Perhaps there are people who may think that this is going to take ages but it is the only way as the soil here is particularly bad. It doesn't take that long really and it is well worth it in the end. I just sieve a couple of wheelbarrow loads every day in between other jobs and then mix it with compost and some horse manure and replace it in the border again. And then I am going to train thorn-less blackberries and loganberries along the wire netting here and plant a cherry tree at the far end.
|The cherry tree has just enough room to eventually hang a hammock between it and the Mulberry Tree.|
Four roses to train up the studio walls - Compassion and New Dawn at one end and Rambling Rector and Francis E Lester at the other and I am now anticipating how they will look when they have finally become established!
April 2012 - Slowly becoming established.
April 2011 - This is the second short video highlighting how the garden is developing this April.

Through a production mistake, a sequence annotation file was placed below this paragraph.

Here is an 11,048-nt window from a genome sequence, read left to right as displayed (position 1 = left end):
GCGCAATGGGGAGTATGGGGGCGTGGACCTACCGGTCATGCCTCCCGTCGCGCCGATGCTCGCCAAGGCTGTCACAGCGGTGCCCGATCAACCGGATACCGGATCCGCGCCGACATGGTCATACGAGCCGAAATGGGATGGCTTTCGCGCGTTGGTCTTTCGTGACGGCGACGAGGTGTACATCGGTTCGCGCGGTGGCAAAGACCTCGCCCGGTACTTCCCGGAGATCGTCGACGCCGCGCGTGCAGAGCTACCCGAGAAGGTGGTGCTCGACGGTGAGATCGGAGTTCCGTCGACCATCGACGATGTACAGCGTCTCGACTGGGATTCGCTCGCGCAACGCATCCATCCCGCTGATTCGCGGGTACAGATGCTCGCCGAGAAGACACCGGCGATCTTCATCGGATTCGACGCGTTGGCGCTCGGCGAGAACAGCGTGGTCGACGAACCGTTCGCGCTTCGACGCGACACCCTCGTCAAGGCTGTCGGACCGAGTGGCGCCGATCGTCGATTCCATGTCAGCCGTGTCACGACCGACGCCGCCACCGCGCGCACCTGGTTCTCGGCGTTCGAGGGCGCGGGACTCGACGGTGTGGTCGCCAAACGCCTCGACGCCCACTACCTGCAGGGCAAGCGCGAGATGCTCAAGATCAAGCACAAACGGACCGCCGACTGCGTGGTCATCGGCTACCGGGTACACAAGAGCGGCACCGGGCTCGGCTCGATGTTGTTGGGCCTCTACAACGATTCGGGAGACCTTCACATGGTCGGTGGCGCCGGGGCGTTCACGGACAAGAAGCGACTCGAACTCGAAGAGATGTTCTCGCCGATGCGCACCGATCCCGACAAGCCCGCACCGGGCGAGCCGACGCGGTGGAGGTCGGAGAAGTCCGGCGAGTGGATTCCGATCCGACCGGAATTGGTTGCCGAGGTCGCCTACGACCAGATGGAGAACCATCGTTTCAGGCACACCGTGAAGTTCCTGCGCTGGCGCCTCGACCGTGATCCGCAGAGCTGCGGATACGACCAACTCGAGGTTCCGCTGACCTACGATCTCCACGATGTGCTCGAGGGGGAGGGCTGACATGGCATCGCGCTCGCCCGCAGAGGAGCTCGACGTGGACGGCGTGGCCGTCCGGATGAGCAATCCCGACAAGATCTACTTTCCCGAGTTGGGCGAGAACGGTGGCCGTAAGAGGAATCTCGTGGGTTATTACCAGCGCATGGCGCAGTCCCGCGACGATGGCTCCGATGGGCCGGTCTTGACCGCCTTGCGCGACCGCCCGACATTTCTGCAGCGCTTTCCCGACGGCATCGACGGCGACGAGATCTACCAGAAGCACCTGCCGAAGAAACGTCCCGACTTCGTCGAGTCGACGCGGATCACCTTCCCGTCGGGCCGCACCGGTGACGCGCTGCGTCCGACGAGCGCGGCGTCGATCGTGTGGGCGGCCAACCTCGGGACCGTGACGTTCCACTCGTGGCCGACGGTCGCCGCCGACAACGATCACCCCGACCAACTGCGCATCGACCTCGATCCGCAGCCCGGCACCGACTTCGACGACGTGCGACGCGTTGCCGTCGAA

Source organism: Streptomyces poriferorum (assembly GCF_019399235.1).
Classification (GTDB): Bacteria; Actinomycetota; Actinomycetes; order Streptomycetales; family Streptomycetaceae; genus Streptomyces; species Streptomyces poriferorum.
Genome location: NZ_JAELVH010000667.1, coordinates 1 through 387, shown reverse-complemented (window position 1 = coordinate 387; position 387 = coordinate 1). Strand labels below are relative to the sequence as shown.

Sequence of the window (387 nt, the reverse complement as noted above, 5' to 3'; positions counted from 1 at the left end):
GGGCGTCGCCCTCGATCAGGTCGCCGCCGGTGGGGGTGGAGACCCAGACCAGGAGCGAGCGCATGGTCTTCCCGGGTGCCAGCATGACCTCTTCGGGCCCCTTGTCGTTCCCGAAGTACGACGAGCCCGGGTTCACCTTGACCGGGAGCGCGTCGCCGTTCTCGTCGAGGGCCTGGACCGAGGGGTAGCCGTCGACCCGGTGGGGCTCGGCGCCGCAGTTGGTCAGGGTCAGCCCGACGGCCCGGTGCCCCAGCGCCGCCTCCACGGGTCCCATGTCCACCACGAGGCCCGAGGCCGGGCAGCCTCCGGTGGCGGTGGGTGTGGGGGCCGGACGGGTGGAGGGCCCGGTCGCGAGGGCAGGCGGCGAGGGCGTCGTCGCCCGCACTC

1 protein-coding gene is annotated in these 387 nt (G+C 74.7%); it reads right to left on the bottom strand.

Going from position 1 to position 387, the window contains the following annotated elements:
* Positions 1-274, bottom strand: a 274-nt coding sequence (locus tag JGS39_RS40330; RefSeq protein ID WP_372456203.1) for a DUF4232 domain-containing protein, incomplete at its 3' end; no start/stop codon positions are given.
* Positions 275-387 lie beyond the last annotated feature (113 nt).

April 2011 - I've carefully excavated a deep hole between the roots of the flowering cherry tree and before I water it thoroughly and add horse manure and compost, Alex and Emmy appear from nowhere together with their sixth sense for an extra feast.
April 2012 - I've planted a Wisteria and a Clematis to grow up through the branches so that there will be flowers to look forward to after the Cherry blossoms have faded.
There are some good places for collecting driftwood along the River Dart and someone always manage to bring a few pieces home after taking Bella for a walk there. These are waiting to be made into a garden throne and to be used as supports for plants.
The soil around the edge of the kitchen garden to be is full of perennial weeds, clay and stones. All in all I think it's probably better to lift off the top sods and stack them and then dig in loam from last years stack. Sieving the soil, removes any small pieces of couch grass, dandelion roots, dock, nettle and assorted bits of iron ware etc. It's a slow job and I only have time to do about six feet of border a day, unfortunately. Should have it done by the end of April! Zéphirine Drouhin roses are to go along the fence at the back of the kitchen garden. They'll provide beauty, fragrance and privacy plus help to keep the hens in and the fox out. They will also take an age to grow!
I had a rather large plastic pot which I planted up with lilies and daffodils and as I could not find anywhere to put it I decided to more or less bury it. I think I will put it in a little deeper and then plant grass seed in between the stones.